Anyway, my son was braced for over three years, which held him (did not correct his curve) - and then when he was almost six years old he had VBS, which did bring some correction for him. Were it not for VBS, he would still be braced 22 hours a day and would have almost definitely needed fusion at some point. So, as I said, it would have been nice to at least have been told about casting when he was diagnosed before the age of two.

Best of luck to you!

vtheartmama
02-11-2011, 07:23 PM
The first ortho we saw didn't know about it either..I think for one not many doctors do it and they probably don't know enough about it to refer out..but second it's costly, they have to purchase a special table, or modify a Risser one, and the doctors have to be trained, and it's a surgical procedure. They might not like the additional risk from the amount of general anestheia required for each procedure, I know our doctor is uneasy about this aspect, unlike bracing, casting is considered a surgical procedure so the children are intubated, IV'd, monitored and it's done as an outpatient surgery, lots of money..plus braces last longer than casts so they are less intensive. However, the "handful" of dr. around the country is quickly becoming more like 2 handfuls..*L* which is a good thing..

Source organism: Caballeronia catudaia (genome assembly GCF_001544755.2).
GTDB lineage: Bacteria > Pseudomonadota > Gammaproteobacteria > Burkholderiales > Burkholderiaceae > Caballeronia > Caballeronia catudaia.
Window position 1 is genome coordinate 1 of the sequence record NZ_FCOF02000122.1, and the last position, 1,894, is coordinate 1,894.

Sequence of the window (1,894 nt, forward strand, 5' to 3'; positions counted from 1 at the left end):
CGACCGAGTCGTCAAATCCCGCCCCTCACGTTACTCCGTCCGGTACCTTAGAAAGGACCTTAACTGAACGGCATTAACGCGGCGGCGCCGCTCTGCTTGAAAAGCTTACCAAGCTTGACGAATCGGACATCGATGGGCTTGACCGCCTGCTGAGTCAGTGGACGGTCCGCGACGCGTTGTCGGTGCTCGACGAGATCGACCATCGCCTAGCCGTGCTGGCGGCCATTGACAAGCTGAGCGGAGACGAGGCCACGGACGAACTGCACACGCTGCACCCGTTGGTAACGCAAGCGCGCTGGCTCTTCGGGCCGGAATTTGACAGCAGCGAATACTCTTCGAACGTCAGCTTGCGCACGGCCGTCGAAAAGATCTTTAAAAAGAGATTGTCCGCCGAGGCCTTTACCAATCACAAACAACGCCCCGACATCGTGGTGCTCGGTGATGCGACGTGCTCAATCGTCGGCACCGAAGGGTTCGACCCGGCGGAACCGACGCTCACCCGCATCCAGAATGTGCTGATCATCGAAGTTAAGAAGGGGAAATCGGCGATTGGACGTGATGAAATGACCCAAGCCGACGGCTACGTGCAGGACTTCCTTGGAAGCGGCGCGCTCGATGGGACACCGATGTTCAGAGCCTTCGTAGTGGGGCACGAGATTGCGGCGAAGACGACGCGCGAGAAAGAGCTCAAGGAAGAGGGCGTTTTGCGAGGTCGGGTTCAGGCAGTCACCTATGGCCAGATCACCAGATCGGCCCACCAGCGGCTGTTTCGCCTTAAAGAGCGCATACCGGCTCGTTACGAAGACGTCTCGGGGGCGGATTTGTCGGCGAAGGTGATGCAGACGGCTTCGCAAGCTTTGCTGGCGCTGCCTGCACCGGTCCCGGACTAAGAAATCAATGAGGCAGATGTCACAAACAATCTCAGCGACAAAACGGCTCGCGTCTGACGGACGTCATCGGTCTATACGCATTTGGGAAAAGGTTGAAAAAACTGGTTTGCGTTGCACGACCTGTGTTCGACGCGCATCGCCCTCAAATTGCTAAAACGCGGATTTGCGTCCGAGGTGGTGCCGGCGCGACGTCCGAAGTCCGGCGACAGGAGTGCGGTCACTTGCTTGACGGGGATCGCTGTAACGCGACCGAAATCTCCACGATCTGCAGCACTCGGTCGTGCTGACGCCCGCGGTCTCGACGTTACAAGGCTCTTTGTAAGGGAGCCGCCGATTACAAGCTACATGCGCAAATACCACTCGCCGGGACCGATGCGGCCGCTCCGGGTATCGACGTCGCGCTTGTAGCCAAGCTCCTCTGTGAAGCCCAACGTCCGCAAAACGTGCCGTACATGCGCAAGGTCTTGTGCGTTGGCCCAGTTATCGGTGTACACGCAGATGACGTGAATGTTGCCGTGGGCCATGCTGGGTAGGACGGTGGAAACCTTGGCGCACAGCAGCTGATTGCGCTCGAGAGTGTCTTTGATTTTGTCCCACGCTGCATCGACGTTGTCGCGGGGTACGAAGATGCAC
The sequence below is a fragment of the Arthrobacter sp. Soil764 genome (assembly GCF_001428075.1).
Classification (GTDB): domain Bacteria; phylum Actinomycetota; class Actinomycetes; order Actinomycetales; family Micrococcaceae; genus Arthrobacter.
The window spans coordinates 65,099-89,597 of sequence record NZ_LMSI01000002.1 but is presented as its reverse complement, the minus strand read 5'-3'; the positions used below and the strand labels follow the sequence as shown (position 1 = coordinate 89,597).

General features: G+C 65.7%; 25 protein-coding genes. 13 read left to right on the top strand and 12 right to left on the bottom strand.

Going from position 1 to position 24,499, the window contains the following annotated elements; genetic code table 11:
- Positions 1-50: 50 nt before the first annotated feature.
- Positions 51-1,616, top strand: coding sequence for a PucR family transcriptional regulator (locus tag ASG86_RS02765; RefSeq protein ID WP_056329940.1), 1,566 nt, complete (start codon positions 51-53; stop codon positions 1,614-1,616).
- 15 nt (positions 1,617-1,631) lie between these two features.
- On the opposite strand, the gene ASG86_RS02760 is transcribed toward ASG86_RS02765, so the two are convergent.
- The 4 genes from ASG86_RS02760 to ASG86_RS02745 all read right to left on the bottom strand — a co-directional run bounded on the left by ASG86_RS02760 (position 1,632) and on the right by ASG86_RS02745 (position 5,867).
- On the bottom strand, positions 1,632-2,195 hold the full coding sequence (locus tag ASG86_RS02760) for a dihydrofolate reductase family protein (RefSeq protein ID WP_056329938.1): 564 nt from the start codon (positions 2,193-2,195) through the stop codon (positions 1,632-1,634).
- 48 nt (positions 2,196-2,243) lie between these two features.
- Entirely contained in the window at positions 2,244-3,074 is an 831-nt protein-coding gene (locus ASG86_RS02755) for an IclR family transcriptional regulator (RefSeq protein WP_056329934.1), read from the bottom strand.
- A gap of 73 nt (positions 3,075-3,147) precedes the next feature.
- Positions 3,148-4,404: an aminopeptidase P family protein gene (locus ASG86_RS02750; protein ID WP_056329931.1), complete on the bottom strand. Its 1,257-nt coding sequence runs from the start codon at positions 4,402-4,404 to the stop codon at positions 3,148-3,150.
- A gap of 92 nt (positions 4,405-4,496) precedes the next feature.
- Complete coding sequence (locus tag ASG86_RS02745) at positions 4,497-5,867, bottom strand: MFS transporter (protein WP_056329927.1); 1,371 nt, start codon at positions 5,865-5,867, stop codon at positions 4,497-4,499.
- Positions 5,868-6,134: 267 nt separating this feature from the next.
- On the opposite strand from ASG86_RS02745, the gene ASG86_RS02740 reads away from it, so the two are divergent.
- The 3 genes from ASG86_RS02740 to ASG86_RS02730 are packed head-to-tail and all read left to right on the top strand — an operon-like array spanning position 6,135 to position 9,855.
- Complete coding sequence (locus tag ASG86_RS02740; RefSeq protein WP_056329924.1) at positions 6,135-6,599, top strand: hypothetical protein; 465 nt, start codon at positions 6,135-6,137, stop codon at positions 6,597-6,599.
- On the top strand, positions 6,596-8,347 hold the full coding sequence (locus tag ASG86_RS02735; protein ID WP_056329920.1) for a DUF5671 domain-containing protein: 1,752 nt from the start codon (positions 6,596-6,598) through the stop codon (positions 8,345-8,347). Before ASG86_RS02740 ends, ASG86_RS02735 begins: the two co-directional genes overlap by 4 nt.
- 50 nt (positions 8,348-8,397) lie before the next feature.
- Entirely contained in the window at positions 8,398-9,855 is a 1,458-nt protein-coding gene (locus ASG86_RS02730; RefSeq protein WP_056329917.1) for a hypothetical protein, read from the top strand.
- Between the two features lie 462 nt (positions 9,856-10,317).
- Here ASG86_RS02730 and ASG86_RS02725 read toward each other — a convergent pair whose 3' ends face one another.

3.5 year old in 4th Metha cast at Boston Childrens
Began with 46/30/ 21 RVAD after many complications, now @12 in cast

hdugger
02-20-2011, 11:55 AM
Here's an article from a doctor at the Riley hospital for Children in Indiana who does casting:

http://www.indystar.com/article/20110220/LIVING25/102200317/

mariaf
02-21-2011, 08:49 AM
However, the "handful" of dr. around the country is quickly becoming more like 2 handfuls..*L* which is a good thing..

3.5 year old in 4th Metha cast at Boston Childrens
Began with 46/30/ 21 RVAD after many complications, now @12 in cast

I've often said the same thing about VBS - that the handful of surgeons performing it is now 2 (or maybe even 3) handfuls :-)

I guess some of the same factors (that were mentioned above) are the cause for the small number of docs offering certain treatment options (cost, lack of knowledge about a particular method, etc.).

I try to follow as much as I can about casting, but I'm not sure I had heard of anyone at Boston Children's who does it. That is great!! Would you be comfortable sharing which doc it is? If not, it's OK - I understand.

Best of luck!

LindaRacine
06-25-2018, 04:16 PM
https://www.healio.com/orthopedics/spine/news/online/%7B2c819597-d4c3-4d81-9713-2cf18808f89b%7D/serial-casting-had-negative-effect-on-hrqol-of-patients-with-idiopathic-eos